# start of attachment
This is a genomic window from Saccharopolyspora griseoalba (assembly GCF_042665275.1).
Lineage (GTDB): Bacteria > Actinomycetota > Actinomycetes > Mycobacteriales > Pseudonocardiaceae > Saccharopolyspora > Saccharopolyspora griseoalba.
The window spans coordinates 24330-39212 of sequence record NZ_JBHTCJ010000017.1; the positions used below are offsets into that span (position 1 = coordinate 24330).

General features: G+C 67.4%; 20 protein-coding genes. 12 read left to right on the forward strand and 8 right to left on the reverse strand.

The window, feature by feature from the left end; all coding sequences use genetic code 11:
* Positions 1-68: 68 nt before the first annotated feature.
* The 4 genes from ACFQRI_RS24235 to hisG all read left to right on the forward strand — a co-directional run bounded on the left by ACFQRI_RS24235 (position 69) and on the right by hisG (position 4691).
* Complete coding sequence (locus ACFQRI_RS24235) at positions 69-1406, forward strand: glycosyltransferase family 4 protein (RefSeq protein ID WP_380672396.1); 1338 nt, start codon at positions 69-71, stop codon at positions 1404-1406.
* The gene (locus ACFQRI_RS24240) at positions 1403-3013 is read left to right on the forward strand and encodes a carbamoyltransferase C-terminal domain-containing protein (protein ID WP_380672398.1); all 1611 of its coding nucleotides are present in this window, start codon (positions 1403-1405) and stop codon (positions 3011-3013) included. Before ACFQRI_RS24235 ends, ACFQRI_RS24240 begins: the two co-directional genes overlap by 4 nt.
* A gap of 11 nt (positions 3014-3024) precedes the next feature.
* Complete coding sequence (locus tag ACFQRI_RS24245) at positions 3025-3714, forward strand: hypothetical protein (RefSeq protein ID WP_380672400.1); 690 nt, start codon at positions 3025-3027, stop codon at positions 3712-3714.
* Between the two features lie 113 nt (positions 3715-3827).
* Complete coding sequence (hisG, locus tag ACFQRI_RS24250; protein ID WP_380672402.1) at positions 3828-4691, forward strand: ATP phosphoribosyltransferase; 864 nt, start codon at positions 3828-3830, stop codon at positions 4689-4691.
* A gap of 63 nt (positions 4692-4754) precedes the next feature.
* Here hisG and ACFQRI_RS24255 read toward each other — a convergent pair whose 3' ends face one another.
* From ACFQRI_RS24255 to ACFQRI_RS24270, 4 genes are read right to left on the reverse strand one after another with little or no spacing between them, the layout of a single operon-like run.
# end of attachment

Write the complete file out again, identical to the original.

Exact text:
This is a genomic window from Saccharopolyspora griseoalba (assembly GCF_042665275.1).
Lineage (GTDB): Bacteria > Actinomycetota > Actinomycetes > Mycobacteriales > Pseudonocardiaceae > Saccharopolyspora > Saccharopolyspora griseoalba.
The window spans coordinates 24330-39212 of sequence record NZ_JBHTCJ010000017.1; the positions used below are offsets into that span (position 1 = coordinate 24330).

General features: G+C 67.4%; 20 protein-coding genes. 12 read left to right on the forward strand and 8 right to left on the reverse strand.

The window, feature by feature from the left end; all coding sequences use genetic code 11:
* Positions 1-68: 68 nt before the first annotated feature.
* The 4 genes from ACFQRI_RS24235 to hisG all read left to right on the forward strand — a co-directional run bounded on the left by ACFQRI_RS24235 (position 69) and on the right by hisG (position 4691).
* Complete coding sequence (locus ACFQRI_RS24235) at positions 69-1406, forward strand: glycosyltransferase family 4 protein (RefSeq protein ID WP_380672396.1); 1338 nt, start codon at positions 69-71, stop codon at positions 1404-1406.
* The gene (locus ACFQRI_RS24240) at positions 1403-3013 is read left to right on the forward strand and encodes a carbamoyltransferase C-terminal domain-containing protein (protein ID WP_380672398.1); all 1611 of its coding nucleotides are present in this window, start codon (positions 1403-1405) and stop codon (positions 3011-3013) included. Before ACFQRI_RS24235 ends, ACFQRI_RS24240 begins: the two co-directional genes overlap by 4 nt.
* A gap of 11 nt (positions 3014-3024) precedes the next feature.
* Complete coding sequence (locus tag ACFQRI_RS24245) at positions 3025-3714, forward strand: hypothetical protein (RefSeq protein ID WP_380672400.1); 690 nt, start codon at positions 3025-3027, stop codon at positions 3712-3714.
* Between the two features lie 113 nt (positions 3715-3827).
* Complete coding sequence (hisG, locus tag ACFQRI_RS24250; protein ID WP_380672402.1) at positions 3828-4691, forward strand: ATP phosphoribosyltransferase; 864 nt, start codon at positions 3828-3830, stop codon at positions 4689-4691.
* A gap of 63 nt (positions 4692-4754) precedes the next feature.
* Here hisG and ACFQRI_RS24255 read toward each other — a convergent pair whose 3' ends face one another.
* From ACFQRI_RS24255 to ACFQRI_RS24270, 4 genes are read right to left on the reverse strand one after another with little or no spacing between them, the layout of a single operon-like run.